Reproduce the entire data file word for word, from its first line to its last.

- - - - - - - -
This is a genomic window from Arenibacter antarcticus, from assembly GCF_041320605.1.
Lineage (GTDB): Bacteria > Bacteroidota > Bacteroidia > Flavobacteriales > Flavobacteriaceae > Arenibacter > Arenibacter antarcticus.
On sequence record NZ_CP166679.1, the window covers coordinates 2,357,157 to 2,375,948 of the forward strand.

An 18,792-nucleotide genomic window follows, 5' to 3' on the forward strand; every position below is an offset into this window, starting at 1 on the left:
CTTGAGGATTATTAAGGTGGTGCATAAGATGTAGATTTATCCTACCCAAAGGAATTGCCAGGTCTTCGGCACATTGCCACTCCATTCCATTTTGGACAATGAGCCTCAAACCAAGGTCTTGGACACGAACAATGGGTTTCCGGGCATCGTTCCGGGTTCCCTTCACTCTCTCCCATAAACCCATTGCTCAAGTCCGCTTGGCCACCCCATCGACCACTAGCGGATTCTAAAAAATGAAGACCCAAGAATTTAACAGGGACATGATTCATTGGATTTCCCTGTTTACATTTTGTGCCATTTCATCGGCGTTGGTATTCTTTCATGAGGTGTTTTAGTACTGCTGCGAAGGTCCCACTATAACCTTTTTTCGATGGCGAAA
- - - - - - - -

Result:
This is a genomic window from Arenibacter antarcticus, from assembly GCF_041320605.1.
Lineage (GTDB): Bacteria > Bacteroidota > Bacteroidia > Flavobacteriales > Flavobacteriaceae > Arenibacter > Arenibacter antarcticus.
On sequence record NZ_CP166679.1, the window covers coordinates 2,357,157 to 2,375,948 of the forward strand.

An 18,792-nucleotide genomic window follows, 5' to 3' on the forward strand; every position below is an offset into this window, starting at 1 on the left:
CTTGAGGATTATTAAGGTGGTGCATAAGATGTAGATTTATCCTACCCAAAGGAATTGCCAGGTCTTCGGCACATTGCCACTCCATTCCATTTTGGACAATGAGCCTCAAACCAAGGTCTTGGACACGAACAATGGGTTTCCGGGCATCGTTCCGGGTTCCCTTCACTCTCTCCCATAAACCCATTGCTCAAGTCCGCTTGGCCACCCCATCGACCACTAGCGGATTCTAAAAAATGAAGACCCAAGAATTTAACAGGGACATGATTCATTGGATTTCCCTGTTTACATTTTGTGCCATTTCATCGGCGTTGGTATTCTTTCATGAGGTGTTTTAGTACTGCTGCGAAGGTCCCACTATAACCTTTTTTCGATGGCGAAA